Joy on Skinny Tires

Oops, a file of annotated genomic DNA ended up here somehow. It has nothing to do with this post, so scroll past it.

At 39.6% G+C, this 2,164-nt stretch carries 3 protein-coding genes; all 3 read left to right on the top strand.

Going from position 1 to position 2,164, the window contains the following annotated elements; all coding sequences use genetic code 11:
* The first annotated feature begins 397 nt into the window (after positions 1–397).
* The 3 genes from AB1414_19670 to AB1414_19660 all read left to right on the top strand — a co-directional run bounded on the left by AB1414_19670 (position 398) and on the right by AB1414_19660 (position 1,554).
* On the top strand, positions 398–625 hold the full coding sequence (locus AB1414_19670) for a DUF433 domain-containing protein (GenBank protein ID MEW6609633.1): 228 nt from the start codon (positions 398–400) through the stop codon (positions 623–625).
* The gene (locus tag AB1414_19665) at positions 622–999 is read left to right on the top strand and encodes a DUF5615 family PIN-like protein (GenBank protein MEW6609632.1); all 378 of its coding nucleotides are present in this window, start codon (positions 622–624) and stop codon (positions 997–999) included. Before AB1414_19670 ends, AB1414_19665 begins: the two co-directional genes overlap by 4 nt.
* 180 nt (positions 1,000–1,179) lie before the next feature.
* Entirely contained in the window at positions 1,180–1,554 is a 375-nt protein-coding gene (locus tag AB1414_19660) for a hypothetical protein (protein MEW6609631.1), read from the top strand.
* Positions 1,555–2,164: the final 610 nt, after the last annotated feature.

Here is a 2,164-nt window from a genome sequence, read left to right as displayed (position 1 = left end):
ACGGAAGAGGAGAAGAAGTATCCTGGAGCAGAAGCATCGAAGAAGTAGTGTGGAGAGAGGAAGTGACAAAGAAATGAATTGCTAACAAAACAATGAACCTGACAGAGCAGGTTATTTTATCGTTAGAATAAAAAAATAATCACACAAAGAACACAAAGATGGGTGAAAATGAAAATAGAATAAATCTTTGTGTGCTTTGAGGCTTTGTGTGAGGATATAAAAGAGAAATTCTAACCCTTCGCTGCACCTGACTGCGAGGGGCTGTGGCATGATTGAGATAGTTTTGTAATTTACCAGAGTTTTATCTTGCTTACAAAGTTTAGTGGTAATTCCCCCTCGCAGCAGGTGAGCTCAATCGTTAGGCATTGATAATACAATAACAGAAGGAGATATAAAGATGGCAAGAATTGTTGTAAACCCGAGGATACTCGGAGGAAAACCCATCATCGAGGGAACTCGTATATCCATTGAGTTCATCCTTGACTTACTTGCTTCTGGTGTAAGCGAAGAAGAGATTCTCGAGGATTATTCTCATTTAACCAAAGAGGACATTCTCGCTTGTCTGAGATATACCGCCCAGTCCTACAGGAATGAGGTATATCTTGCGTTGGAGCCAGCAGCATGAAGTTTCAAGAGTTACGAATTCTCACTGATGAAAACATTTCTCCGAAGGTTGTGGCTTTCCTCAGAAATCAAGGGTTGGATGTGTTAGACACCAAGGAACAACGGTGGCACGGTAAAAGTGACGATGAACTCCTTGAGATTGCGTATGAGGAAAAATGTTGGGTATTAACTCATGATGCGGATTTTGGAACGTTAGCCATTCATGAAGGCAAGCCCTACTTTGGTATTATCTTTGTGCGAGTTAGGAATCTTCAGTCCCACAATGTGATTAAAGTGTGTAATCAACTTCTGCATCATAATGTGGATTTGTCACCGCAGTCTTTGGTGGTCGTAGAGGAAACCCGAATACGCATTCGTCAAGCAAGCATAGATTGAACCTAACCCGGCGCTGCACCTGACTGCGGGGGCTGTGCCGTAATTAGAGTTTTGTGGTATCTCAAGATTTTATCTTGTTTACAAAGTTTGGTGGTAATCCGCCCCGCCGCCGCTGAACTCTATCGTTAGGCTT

aug 11 2012 copy(Originally published in The Sewanee Mountain Messenger. Reprinted by permission.)It was August 1980, Oxford, Mississippi. My college roommate Scott was packing the pannier bags that attached to his bicycle to carry camping gear, preparing to leave the next day for a multiday ride down the Natchez Trace.There’s something about that time, when you’re planning, preparing, about to leave on a fun journey, that’s magical, full of excitement and potential. I was sucked in to the romance, the cool factor. I asked whether I could go with him if I could borrow a friend’s bike. Scott said sure.Scott, an experienced rider, had recently toured via bike to Florida. I, on the other hand, like most Americans, hadn’t rolled on two wheels since acquiring my driver’s license.Several memories stand out from that trip. Some are general, such as the heat: we drank a liter-plus of water with Gatorade every hour. Others are more specific, like the large pizza apiece that we scarfed at a Pizza Hut near the Trace for lunch one day. Or the eighteen-wheeler that ran us into a ditch near Jackson. Or my severe leg cramps after the first day. It was the first outdoor adventure of my life, and I reveled in it.Of all the fun things I am lucky enough to do outside, riding a bike on the road is the one I’ve done for the longest time. Unlike more hardcore cyclists, I’ve never continued to road-ride through the winter, opting instead for trail running or mountain biking. So when the weather warms, I have the gift of rediscovering just how much fun it is to hit the pavement with a lightweight, skinny-tired machine.When I ease out of my driveway and turn left to roll down the big hill toward downtown, the overwhelming feeling is of lightness. With no effort, the bike beneath me zips to 20 mph, then slows as I brake to cross the highway to the Mountain Goat Trail. The asphalt path is empty in front of me, so I can speed up, standing on the pedals and accelerating with a rush that is physical, aural, and mental.Rolling almost frictionless on the smooth pavement is freeing, exhilarating. I continue past the end of the trail and through the business area, and turn down Highway 41 at the Depot, heading down the mountain towards Pelham. A panoramic view of the valley below reveals itself as I follow a sweeping right turn. I lean into the curves, yielding to gravity and learning all over again to distinguish the roar of the wind through my helmet from the sound of cars coming from behind.The mountain delivers me down the final slope onto the straight, cruising on momentum to the first crossroad. Turning around, eyeing the dogs across the street who either don’t see me or don’t care, I pedal back the way I came, toward the base of the mountain.Shifting to an easier gear, I settle into a rhythm and slowly head up. When cars meet me heading down, I make sure to have a pleasant look on my face — no grimacing. Landmarks appear:  the hairpin turn, the painted sign advertising handmade carvings. Eventually the VFW looms, and I push the pace toward the highway signs that mark the top of the climb in Monteagle.Cruising easily on the Mountain Goat toward home, I am thankful to Scott for that youthful cycling adventure, and all the joy on skinny tires that I’ve had since.